Calls for respect, unity at cop’s funeral
BATON ROUGE, La. (AP) – When protests erupted here over a black man’s killing during a struggle with two white police officers, Baton Rouge police officer Matthew Gerald made a promise to an old friend who urged him to be careful.
“I’m going to do what I got to do to keep you all safe, old boy,” Gerald told Dave Mulkey, his childhood friend and former roommate.
That text message was the last Mulkey received from Gerald before a lone gunman enraged by recent police shootings killed the 41-year-old rookie.
“That’s what Matt did. He went toward the danger, along with his fellow officers,” Mulkey told more than 2,000 mourners at Gerald’ funeral Friday, the first for the three officers who were shot down before the attacker was killed.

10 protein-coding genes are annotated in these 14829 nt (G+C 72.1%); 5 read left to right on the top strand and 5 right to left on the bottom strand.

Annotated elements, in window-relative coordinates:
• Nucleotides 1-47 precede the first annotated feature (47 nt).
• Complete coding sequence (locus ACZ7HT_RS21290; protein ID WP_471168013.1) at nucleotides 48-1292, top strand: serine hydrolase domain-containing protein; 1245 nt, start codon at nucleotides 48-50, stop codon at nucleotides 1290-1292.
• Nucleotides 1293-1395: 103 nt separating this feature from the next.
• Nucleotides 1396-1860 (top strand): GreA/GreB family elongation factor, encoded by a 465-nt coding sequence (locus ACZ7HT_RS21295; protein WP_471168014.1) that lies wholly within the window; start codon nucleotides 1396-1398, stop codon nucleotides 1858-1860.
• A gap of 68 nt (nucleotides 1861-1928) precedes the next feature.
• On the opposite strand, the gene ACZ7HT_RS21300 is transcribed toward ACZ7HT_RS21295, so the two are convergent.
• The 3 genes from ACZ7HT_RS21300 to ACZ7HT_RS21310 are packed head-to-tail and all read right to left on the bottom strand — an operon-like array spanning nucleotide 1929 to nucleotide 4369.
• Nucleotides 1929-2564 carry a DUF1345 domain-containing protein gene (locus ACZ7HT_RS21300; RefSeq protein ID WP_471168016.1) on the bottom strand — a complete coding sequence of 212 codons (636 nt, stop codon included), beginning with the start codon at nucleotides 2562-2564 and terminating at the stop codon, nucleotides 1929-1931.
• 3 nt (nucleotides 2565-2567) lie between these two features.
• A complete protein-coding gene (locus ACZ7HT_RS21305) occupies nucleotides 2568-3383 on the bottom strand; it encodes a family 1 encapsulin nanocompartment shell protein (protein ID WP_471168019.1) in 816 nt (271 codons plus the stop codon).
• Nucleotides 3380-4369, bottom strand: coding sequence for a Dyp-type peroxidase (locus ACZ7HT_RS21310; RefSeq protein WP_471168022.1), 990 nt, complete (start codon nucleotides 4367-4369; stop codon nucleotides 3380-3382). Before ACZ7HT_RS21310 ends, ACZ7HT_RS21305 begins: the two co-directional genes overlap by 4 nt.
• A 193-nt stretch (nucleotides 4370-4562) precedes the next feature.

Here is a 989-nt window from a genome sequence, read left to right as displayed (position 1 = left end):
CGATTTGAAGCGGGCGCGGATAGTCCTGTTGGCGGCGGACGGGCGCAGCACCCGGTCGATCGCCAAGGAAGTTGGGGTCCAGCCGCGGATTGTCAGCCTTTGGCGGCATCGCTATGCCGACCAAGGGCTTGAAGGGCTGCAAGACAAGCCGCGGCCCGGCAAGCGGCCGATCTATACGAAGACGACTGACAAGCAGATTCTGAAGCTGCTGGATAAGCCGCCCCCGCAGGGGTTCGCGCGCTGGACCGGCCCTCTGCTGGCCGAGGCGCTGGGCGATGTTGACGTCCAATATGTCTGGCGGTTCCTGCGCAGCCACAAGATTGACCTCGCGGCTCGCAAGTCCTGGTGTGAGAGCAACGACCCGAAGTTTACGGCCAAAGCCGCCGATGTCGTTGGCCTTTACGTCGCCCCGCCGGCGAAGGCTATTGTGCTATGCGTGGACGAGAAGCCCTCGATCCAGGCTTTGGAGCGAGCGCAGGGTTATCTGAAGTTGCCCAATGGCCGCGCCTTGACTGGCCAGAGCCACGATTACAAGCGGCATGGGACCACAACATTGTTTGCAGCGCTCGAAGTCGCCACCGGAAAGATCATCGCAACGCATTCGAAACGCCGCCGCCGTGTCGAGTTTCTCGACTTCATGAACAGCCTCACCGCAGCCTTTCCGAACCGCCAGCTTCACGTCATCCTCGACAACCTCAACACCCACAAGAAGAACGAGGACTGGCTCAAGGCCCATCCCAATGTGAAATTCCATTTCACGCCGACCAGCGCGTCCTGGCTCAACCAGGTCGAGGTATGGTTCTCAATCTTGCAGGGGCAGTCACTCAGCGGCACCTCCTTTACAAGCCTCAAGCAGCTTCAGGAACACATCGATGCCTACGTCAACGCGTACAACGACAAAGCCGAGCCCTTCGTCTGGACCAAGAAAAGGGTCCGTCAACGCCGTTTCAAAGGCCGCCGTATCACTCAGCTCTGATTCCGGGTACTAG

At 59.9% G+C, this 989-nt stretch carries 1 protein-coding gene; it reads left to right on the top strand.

Baton Rouge’s mayor and police chief hailed Gerald as a hero who proudly served his country during three tours in Iraq before joining the police force nine months ago.
The mayor and chief also issued broad appeals to respect police and heal wounds opened by the death of Alton Sterling, a black man whose shooting by police was videotaped and posted online, prompting widespread protests.
After nearly 200 arrests in three days in Louisiana’s capital, tensions seemed to be easing before the surprise Sunday morning ambush.
Mayor Kip Holden said people must avoid an “us versus them” mentality and recognize police officers are “here for all of us.”
“The men and women who put on those uniforms, they respect you. Respect them,” Holden said.